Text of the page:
Signing Documents in France

Hi, we have received an offer for our house and the agent has given us a form signed by the buyer which has to be signed by us but the words: “reçu en main propre” it says needs to be written which Google tells me means; “received in person” but he has also asked us to add the words “bon pour accord” which means “good for agreement”. which the form says should be added by the buyer only.
My question is; what is the significance if any, of these terms in French other than their face value.
Thanks for the help.

anything in this reference which helps?

Probably a Covid precaution :joy:

Sorry :slightly_frowning_face:

1 Like

Thanks Graham, Interesting article but can’t find the answer on there or on that site.

I’ve always assumed that it essentially signified that I’ve read whatever the document is - contract, devis, purchase document - and am confirming that I accept the totality of it. If the document is just signed it is not really as crystal clear that you have accepted all the details.

On our gîte contracts we ask people to handwrite “lu et apprové” above their signature, which has the same sense to is. And most devis we receive request “bon pour accord”. I can’t remember what has been on the purchase contracts for houses we have bought.

That plus reçu en main propre make it very difficult to wiggle out of the contract.

2 Likes

I think you will find that adding the words “recu en main propre” acknowledge that you have received the entire original document and not just the signature page. The signature acknowledges that the signer has seen the document, but adding the words “bon pour accord” indicates that the signer is in agreement with whatever is stated by the document.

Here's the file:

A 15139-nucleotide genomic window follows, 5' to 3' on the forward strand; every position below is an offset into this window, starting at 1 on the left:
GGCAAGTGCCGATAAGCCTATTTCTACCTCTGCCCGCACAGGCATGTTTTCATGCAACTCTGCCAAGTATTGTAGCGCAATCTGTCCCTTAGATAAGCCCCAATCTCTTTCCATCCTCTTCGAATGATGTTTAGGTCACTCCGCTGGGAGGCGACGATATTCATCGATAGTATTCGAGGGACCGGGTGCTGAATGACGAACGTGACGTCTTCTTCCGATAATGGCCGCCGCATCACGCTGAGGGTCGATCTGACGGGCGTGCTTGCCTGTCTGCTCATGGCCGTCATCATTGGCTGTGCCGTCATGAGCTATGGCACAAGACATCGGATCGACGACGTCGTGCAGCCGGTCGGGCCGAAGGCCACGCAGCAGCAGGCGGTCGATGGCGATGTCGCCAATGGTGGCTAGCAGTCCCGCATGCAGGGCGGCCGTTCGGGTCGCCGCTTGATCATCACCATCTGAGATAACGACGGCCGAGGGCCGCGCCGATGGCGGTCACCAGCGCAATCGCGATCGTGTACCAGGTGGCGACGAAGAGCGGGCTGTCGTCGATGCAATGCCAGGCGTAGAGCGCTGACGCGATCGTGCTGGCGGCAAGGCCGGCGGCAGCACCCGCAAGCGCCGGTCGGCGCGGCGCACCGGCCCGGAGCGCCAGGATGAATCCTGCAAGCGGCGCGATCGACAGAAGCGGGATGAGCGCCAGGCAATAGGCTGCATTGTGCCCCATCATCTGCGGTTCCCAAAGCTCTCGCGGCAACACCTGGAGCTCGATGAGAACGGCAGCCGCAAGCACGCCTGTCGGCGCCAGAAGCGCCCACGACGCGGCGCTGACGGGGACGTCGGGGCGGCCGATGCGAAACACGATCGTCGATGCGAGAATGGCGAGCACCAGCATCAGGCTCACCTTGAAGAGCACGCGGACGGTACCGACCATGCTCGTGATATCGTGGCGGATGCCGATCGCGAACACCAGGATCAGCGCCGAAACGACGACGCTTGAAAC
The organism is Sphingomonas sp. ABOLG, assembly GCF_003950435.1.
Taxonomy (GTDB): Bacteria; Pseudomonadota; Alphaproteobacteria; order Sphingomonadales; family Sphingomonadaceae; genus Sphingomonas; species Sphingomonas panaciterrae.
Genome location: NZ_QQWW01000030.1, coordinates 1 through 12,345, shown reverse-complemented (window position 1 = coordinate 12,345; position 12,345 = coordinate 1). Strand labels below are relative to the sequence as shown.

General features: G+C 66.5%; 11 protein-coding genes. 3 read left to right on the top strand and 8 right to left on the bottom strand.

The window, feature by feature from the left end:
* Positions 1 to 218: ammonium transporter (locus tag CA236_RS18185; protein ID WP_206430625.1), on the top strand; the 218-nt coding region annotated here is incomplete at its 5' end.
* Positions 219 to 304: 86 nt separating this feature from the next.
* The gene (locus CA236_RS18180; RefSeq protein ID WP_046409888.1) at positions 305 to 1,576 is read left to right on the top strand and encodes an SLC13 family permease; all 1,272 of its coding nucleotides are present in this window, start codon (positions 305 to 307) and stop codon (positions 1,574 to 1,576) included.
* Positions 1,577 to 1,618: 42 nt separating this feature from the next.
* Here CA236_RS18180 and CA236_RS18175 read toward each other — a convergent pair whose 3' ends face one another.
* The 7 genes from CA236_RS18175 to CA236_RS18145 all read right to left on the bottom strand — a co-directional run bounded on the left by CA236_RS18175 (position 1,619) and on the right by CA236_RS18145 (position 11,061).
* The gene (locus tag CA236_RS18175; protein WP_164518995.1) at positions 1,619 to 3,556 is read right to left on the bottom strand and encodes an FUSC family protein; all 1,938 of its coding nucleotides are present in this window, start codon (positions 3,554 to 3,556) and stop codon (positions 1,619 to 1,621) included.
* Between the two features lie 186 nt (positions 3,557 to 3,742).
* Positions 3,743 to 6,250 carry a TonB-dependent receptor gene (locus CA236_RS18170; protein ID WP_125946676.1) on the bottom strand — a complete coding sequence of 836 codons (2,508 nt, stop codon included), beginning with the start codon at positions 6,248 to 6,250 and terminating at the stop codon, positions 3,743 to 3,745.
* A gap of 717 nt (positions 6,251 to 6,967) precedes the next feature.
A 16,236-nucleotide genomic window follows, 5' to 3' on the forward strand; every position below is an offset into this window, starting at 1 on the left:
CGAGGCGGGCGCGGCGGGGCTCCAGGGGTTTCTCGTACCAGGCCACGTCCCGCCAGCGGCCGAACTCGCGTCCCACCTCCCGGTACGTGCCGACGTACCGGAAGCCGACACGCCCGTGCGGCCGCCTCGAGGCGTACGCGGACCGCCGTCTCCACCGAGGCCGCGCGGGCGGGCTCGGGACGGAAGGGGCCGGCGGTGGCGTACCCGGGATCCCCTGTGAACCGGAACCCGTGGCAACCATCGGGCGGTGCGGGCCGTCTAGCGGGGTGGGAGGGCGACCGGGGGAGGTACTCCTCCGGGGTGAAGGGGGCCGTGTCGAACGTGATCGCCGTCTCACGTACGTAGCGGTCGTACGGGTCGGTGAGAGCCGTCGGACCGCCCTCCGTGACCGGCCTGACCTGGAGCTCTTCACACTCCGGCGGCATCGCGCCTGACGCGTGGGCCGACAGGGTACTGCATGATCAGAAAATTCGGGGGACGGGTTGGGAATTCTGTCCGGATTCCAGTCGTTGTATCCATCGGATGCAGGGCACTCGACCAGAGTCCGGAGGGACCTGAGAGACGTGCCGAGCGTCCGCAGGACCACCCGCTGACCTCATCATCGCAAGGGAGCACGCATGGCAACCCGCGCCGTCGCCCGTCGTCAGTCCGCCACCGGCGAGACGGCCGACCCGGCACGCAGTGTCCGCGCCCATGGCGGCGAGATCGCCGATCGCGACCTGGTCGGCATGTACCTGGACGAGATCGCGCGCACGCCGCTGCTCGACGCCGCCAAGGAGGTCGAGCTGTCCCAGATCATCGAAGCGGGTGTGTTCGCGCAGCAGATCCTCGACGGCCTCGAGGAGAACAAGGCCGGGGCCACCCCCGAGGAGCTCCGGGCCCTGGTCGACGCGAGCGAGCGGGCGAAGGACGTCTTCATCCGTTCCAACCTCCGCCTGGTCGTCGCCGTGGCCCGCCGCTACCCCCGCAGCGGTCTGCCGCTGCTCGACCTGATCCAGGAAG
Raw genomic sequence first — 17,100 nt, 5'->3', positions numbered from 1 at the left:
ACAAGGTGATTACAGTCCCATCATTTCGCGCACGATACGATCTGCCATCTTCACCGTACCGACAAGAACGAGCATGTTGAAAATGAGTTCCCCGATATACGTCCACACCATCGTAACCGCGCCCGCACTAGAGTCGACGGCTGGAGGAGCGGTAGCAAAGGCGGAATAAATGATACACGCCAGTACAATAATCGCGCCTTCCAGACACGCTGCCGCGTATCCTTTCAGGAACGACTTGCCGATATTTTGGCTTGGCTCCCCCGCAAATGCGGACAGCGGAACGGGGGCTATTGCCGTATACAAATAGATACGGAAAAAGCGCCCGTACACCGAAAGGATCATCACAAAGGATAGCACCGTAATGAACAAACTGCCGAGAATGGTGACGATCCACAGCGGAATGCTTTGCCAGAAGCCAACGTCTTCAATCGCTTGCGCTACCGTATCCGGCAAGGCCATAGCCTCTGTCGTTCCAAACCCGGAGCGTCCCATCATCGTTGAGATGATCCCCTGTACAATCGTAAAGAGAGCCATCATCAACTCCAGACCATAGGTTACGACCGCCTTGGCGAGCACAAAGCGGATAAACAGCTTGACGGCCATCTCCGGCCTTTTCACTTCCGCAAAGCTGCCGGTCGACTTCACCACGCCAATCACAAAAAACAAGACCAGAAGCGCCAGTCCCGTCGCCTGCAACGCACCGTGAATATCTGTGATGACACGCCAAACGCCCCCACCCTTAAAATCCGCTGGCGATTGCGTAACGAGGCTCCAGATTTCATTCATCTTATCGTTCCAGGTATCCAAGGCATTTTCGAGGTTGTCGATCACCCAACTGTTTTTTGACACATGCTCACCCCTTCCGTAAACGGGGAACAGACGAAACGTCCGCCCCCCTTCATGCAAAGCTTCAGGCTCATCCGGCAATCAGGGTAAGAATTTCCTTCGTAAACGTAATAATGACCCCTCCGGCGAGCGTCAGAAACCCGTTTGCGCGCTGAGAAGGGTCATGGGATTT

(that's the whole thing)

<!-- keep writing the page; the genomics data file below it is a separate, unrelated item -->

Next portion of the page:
So adding both the above phrases indicates that the signer has both had sight of the entire original document, AND that the signer agrees with the document’s content.

So my advice to you is DO NOT sign any documents whatsoever in such a way unless you fully understand the entire contents of the document. If necessary, obtain a fully certified translation into English and make sure that you read and understand every word.

Good luck, and I hope all goes well with the sale.

1 Like

You might, or might not, be surprised at how many folk do sign a legal document… without understanding the implications (and/or the small print).

Locally, folk with insufficient language, are advised to run a document past someone helpful at the Mairie (our Secretaire is a treasure)… just to be certain of what one is signing/agreeing to… :wink:

@SteveR

Steve… is your Notaire available for advice (possibly the Secretary there will be able to help)… if not how about your Mairie… most Mairies are open

best of luck

Thanks all for the replies, as far as I can find out there is no hidden ancient meaning to these terms and yes we understood exactly what this form contained and meant. We are signing the compromis next week so I will ask the Notaire then, out of interest. She speaks very good English.

2 Likes